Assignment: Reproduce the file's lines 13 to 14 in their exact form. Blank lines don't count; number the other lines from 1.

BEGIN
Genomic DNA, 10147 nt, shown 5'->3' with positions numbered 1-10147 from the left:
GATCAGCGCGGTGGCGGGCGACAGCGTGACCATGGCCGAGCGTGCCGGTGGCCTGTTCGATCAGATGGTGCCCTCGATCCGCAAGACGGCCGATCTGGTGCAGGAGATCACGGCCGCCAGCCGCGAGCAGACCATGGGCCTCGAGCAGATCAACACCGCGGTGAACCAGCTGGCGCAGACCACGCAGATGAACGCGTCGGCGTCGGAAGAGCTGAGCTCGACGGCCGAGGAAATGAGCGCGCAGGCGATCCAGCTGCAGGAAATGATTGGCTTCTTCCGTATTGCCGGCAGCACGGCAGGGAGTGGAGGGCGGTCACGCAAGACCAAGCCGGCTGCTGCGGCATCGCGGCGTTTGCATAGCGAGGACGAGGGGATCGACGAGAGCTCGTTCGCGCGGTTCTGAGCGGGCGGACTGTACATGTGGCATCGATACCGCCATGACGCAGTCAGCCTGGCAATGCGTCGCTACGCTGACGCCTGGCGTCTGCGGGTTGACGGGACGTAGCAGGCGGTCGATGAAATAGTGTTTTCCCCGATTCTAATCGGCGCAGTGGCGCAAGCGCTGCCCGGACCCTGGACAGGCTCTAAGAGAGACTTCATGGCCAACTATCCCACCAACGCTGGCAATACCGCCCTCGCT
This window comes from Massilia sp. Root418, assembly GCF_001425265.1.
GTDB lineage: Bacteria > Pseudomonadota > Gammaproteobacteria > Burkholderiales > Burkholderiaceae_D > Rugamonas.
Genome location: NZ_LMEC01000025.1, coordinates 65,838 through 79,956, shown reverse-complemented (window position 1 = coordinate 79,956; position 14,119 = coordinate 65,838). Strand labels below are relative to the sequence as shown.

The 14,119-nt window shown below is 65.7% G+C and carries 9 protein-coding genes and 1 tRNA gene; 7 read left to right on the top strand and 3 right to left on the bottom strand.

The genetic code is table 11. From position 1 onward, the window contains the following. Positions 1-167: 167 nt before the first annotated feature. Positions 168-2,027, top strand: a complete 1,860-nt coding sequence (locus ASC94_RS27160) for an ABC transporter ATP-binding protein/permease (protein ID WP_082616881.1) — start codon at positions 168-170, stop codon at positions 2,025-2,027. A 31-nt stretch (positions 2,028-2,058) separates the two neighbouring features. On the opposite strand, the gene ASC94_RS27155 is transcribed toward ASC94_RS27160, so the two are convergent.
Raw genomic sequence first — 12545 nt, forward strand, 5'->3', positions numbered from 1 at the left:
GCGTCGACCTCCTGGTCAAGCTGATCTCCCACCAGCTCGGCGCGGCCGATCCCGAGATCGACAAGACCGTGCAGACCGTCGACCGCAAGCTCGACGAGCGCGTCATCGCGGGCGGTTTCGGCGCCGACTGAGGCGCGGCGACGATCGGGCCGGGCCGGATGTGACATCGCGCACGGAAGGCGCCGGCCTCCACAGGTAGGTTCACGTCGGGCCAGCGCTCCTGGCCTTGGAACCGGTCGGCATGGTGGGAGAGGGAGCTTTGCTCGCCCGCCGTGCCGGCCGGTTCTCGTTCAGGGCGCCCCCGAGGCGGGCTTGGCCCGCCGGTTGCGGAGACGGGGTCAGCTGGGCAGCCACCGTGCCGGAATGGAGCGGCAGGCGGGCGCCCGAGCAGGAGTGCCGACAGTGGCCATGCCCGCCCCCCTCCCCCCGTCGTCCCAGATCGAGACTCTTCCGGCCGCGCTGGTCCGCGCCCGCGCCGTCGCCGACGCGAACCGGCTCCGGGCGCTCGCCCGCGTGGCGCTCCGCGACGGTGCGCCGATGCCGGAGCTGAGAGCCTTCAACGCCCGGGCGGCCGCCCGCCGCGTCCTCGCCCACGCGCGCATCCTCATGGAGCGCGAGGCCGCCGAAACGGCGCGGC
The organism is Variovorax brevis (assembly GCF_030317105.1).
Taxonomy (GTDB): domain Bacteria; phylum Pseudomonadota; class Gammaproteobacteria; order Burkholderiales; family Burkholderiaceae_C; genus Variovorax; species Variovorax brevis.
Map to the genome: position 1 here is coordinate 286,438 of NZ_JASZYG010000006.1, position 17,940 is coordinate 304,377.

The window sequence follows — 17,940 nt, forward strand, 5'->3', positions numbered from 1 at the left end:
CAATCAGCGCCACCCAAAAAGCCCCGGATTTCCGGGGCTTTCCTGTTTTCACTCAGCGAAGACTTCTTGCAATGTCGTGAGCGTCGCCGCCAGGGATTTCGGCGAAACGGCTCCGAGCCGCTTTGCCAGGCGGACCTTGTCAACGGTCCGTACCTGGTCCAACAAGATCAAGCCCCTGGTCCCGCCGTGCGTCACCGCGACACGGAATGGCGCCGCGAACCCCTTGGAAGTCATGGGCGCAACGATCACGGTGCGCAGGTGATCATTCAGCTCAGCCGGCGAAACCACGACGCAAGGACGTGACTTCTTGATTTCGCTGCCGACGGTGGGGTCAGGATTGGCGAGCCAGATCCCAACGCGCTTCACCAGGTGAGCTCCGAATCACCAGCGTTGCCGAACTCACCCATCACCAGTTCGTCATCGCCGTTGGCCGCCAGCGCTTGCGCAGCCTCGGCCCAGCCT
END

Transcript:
The window sequence follows — 17,940 nt, forward strand, 5'->3', positions numbered from 1 at the left end:
CAATCAGCGCCACCCAAAAAGCCCCGGATTTCCGGGGCTTTCCTGTTTTCACTCAGCGAAGACTTCTTGCAATGTCGTGAGCGTCGCCGCCAGGGATTTCGGCGAAACGGCTCCGAGCCGCTTTGCCAGGCGGACCTTGTCAACGGTCCGTACCTGGTCCAACAAGATCAAGCCCCTGGTCCCGCCGTGCGTCACCGCGACACGGAATGGCGCCGCGAACCCCTTGGAAGTCATGGGCGCAACGATCACGGTGCGCAGGTGATCATTCAGCTCAGCCGGCGAAACCACGACGCAAGGACGTGACTTCTTGATTTCGCTGCCGACGGTGGGGTCAGGATTGGCGAGCCAGATCCCAACGCGCTTCACCAGGTGAGCTCCGAATCACCAGCGTTGCCGAACTCACCCATCACCAGTTCGTCATCGCCGTTGGCCGCCAGCGCTTGCGCAGCCTCGGCCCAGCCT